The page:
Materials and Methods

Fossils were studied in collections housed at the National Museum of Ethiopia, National Museums of Kenya, the American Museum of Natural History, the Abu Dhabi Authority for Culture and Heritage, and the Natural History Museum, London. Fossil specimens were measured using digital calipers, angle measure, and metric tape.


Thanks to the Middle Awash Research Project and the National Museum of Ethiopia, National Museums of Kenya, and the American Museum of Natural History. I am grateful also to the following individuals for access to collections, advice, and reviews: B. Asfaw, A. Ademassu, M. Beech, J.-R. Boisserie, J. Barry, J. Galkin, J. Gauthier, A. Gentry, Y. Haile-Selassie, A. Hill, D. Kostopoulos, E. Mbua, E. Vrba, T. White, as well as two anonymous reviewers.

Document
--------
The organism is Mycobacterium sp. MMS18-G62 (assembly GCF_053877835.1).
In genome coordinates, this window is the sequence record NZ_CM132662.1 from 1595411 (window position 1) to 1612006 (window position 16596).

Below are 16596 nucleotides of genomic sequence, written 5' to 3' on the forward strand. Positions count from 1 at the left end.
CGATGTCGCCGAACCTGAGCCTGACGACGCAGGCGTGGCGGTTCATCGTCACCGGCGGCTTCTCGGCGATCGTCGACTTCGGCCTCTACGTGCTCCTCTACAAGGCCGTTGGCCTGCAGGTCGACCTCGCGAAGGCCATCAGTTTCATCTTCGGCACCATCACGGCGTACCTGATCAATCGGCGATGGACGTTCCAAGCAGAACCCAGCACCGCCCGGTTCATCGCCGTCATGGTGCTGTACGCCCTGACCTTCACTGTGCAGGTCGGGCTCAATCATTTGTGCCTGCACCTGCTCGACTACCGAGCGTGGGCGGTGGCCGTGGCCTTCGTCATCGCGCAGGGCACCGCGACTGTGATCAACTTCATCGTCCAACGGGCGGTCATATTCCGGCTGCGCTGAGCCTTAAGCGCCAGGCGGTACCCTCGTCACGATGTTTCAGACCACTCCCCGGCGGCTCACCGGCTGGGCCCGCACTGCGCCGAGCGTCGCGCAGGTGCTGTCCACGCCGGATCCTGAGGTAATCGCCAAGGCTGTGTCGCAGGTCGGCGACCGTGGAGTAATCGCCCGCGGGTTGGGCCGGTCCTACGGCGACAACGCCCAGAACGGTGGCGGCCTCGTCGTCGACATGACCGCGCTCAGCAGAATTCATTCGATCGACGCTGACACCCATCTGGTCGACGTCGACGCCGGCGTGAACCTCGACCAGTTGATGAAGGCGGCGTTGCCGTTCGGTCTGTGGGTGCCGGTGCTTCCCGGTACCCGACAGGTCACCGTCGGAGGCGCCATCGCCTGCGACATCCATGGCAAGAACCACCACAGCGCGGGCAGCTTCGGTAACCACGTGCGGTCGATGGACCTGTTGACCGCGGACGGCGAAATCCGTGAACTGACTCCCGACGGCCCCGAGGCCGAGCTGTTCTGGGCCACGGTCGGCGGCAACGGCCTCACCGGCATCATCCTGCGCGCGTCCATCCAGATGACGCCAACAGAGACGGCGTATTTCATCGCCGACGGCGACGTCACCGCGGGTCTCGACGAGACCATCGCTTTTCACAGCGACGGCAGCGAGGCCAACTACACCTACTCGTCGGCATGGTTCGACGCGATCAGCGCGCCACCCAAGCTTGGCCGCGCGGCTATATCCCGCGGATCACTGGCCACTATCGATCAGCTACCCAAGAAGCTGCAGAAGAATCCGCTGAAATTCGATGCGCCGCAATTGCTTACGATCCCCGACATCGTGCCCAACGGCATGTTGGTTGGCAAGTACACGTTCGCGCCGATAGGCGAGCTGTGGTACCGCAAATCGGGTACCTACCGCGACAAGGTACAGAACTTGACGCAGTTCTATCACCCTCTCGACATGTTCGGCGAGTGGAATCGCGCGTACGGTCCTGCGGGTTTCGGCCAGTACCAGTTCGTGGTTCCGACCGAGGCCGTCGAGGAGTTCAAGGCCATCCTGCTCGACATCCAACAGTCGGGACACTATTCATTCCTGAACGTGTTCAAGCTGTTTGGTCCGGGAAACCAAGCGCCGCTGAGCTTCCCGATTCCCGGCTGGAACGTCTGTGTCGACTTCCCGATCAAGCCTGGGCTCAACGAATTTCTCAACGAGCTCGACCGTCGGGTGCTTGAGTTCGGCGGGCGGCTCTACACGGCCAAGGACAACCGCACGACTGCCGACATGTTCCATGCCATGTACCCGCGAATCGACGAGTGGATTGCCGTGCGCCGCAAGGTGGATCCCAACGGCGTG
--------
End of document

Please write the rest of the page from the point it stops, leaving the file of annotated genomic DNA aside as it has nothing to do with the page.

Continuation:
Author Contributions

Conceived and designed the experiments: FB. Performed the experiments: FB. Analyzed the data: FB. Wrote the paper: FB.